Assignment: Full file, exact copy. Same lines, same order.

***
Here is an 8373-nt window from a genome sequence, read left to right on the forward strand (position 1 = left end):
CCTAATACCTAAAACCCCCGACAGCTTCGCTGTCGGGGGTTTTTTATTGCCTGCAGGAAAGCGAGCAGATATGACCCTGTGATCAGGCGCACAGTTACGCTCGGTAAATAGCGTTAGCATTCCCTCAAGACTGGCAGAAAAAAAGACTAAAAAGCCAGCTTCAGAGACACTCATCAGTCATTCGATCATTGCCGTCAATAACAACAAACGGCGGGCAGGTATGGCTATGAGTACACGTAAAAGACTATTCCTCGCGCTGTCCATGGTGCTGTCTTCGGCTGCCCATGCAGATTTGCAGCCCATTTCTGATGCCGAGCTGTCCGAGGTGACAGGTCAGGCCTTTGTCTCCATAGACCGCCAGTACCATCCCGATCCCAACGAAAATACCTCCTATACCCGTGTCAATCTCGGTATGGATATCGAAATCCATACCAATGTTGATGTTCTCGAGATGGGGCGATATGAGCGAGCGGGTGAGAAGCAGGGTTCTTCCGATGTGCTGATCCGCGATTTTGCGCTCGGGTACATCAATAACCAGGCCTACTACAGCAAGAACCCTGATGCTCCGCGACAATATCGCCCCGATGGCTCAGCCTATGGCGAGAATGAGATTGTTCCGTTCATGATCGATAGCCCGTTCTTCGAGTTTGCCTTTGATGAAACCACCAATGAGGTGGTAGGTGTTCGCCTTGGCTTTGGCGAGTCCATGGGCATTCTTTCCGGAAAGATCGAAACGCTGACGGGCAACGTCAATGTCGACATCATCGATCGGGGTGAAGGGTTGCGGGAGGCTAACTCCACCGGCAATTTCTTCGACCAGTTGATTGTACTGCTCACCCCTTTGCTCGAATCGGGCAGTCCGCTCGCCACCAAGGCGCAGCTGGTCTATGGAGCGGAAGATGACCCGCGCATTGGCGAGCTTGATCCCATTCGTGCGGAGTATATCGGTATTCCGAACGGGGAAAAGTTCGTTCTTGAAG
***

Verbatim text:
Here is an 8373-nt window from a genome sequence, read left to right on the forward strand (position 1 = left end):
CCTAATACCTAAAACCCCCGACAGCTTCGCTGTCGGGGGTTTTTTATTGCCTGCAGGAAAGCGAGCAGATATGACCCTGTGATCAGGCGCACAGTTACGCTCGGTAAATAGCGTTAGCATTCCCTCAAGACTGGCAGAAAAAAAGACTAAAAAGCCAGCTTCAGAGACACTCATCAGTCATTCGATCATTGCCGTCAATAACAACAAACGGCGGGCAGGTATGGCTATGAGTACACGTAAAAGACTATTCCTCGCGCTGTCCATGGTGCTGTCTTCGGCTGCCCATGCAGATTTGCAGCCCATTTCTGATGCCGAGCTGTCCGAGGTGACAGGTCAGGCCTTTGTCTCCATAGACCGCCAGTACCATCCCGATCCCAACGAAAATACCTCCTATACCCGTGTCAATCTCGGTATGGATATCGAAATCCATACCAATGTTGATGTTCTCGAGATGGGGCGATATGAGCGAGCGGGTGAGAAGCAGGGTTCTTCCGATGTGCTGATCCGCGATTTTGCGCTCGGGTACATCAATAACCAGGCCTACTACAGCAAGAACCCTGATGCTCCGCGACAATATCGCCCCGATGGCTCAGCCTATGGCGAGAATGAGATTGTTCCGTTCATGATCGATAGCCCGTTCTTCGAGTTTGCCTTTGATGAAACCACCAATGAGGTGGTAGGTGTTCGCCTTGGCTTTGGCGAGTCCATGGGCATTCTTTCCGGAAAGATCGAAACGCTGACGGGCAACGTCAATGTCGACATCATCGATCGGGGTGAAGGGTTGCGGGAGGCTAACTCCACCGGCAATTTCTTCGACCAGTTGATTGTACTGCTCACCCCTTTGCTCGAATCGGGCAGTCCGCTCGCCACCAAGGCGCAGCTGGTCTATGGAGCGGAAGATGACCCGCGCATTGGCGAGCTTGATCCCATTCGTGCGGAGTATATCGGTATTCCGAACGGGGAAAAGTTCGTTCTTGAAG